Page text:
HOW SAFE WILL YOUR NEXT FLIGHT BE? – In a backward step the United States-Transportation Safety Association (TSA) is relaxing restrictions of some boarding items as of April 25. At first, you would suspect that your bottled water or maybe your hand lotion would be able to go on board with you, but no, in fact it is small knives, golf clubs and hockey sticks, bats and ski poles that are to be allowed. Surely this must be a misunderstanding, it sounds insane.
Read: Foxnews - Flight attendants fight back against TSA knife policy
Using the excuse that check-in lines will be quicker hardly seems to make sense either. The knives will still need to be displayed, measured and I have no doubt there will be agitation when someone is told that their knife is too large and it is confiscated. Yeah, I don’t think the lines will be moving any faster.
And what happens once everyone has boarded? Obviously clubs and such will go into the overhead bins, but a pocket knife remains in the passenger’s possession.
Prior to 9-11, I would not have given a pocket knife a second glance; most gentlemen carry one. Now however the world and our perceptions of safety have changed. The idea that anyone can have a small blade on them is a bit unsettling; especially given the fact that on a flight you are in a confined space with nowhere to go and little opportunity for anyone to intervene should there be trouble. Let’s not forget the fact that you are in the air. No, I do not think this is a good idea and many stewardesses agree since they are the first line of defense and help on an airplane. Yes, bats and hockey sticks can also become potential weapons but the sheer fact they will be out of reach makes it less likely.
Another concern which should be addressed involves having swing-able objects handy in the airport. I find this particularly unsettling, especially since chaos has erupted within airports before.
Birmingham, England 2008: A man is stabbed in the head and two others injured during a fight.
Sydney, Australia 2009: A metal stand was used as a weapon to bludgeon a man to death. To death.
Moscow 2010: Two different airports there experienced cancelled flights due to weather and after several days of being stranded, passengers became irritated from lack of sleep, improper meals and frustration. Fights broke out within the airport. It was bad, but could have been much worse if they had access to bats or clubs; especially around the holidays when the airports are packed with anxious travelers. Talk about a mob mentality.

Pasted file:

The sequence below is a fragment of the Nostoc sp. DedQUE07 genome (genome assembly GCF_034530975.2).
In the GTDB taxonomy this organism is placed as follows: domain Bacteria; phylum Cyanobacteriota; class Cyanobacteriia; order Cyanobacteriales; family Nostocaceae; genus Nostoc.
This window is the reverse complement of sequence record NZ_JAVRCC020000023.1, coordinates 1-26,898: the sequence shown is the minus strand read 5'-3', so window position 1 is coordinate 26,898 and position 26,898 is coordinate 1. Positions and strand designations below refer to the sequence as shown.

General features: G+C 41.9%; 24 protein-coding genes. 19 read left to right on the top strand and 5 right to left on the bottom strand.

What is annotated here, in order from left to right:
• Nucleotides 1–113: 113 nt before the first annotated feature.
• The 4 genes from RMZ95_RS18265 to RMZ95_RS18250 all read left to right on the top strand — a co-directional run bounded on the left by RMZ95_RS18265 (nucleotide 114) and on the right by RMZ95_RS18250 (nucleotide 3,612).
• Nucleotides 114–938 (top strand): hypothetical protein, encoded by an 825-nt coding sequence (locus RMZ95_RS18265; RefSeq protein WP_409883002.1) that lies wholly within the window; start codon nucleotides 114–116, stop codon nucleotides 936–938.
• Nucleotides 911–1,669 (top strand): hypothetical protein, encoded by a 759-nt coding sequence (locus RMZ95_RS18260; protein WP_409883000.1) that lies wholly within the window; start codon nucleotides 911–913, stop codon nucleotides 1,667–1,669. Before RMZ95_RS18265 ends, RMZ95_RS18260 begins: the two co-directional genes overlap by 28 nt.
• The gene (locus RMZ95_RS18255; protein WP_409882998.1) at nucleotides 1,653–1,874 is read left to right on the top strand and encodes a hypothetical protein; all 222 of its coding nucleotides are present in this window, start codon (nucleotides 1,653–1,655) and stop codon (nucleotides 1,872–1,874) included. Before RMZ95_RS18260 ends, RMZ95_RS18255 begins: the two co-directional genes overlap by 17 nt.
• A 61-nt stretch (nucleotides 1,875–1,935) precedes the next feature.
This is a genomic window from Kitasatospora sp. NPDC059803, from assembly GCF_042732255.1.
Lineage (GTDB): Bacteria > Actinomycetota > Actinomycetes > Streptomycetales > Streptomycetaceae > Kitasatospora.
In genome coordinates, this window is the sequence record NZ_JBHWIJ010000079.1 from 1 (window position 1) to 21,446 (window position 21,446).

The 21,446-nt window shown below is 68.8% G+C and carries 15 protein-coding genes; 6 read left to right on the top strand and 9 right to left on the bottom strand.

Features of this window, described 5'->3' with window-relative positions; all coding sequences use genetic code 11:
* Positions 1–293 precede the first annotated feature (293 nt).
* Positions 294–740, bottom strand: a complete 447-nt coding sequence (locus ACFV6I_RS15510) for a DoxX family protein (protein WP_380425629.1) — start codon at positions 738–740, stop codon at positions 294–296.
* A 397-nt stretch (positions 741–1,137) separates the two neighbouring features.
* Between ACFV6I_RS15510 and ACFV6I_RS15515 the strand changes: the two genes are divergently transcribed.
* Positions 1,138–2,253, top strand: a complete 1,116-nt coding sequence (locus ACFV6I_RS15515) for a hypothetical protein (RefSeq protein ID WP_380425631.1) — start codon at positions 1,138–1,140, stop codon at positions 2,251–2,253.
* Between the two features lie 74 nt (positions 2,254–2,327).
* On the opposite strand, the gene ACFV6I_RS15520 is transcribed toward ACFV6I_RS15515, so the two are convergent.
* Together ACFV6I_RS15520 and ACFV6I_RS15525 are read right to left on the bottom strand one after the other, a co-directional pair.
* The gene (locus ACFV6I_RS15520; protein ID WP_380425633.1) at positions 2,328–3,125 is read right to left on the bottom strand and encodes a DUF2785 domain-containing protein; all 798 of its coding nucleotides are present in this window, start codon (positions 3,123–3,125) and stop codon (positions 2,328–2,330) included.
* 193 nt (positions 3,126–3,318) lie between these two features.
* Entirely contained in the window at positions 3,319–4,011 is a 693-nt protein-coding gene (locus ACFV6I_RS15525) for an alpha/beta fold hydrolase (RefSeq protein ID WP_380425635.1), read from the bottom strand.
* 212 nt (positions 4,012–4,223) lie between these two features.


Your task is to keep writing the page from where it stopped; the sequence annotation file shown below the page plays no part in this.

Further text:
In order to be efficient and effective, TSA should review and revise their guidelines. In looking at protocol in airports of other countries I found of particular interest that:
Canada uses hand swabs for explosive testing in addition to metal detectors, body scans, physical searches and bin rays of your personal belongings
Israel relies upon the appearance and behavior of the traveler because body language speaks volumes. From the moment you enter the parking lot questions are asked and you are observed. Boarding passes are received only after you have passed all security stations.
Additionally, if slow lines are the real concern for TSA, let’s look at the time it takes to board and depart from an airplane. There is nothing that slows a boarding line as much as the passenger with long or bulky items needing the overhead baggage area. I have had the surprise of being knocked in the head by falling objects while the owner wrestles with their package, trying to get it either in or out of the overhead compartment.
I have seen short women who can barely lift their carry-on bag try to maneuver it up and over the seats into the overhead, only to find myself either cringing or ducking out of the way, depending on where I am seated. If TSA was concerned about safety, this is an area that could use a review. How about a length and weight limit based upon the person? I know, I know, there already is a weight limit, but when it is a carry- on and will be stored in the overhead, the person should be asked to lift it over their head and if they cannot then it must be checked-in.
Over the past decade, with multiple restrictions and heavy security, airports have become the single safest place where large groups of people can be gathered and around the globe, airports have worked hard to protect their employees and customers. I shudder to think of the repercussions this seemingly simple revision holds.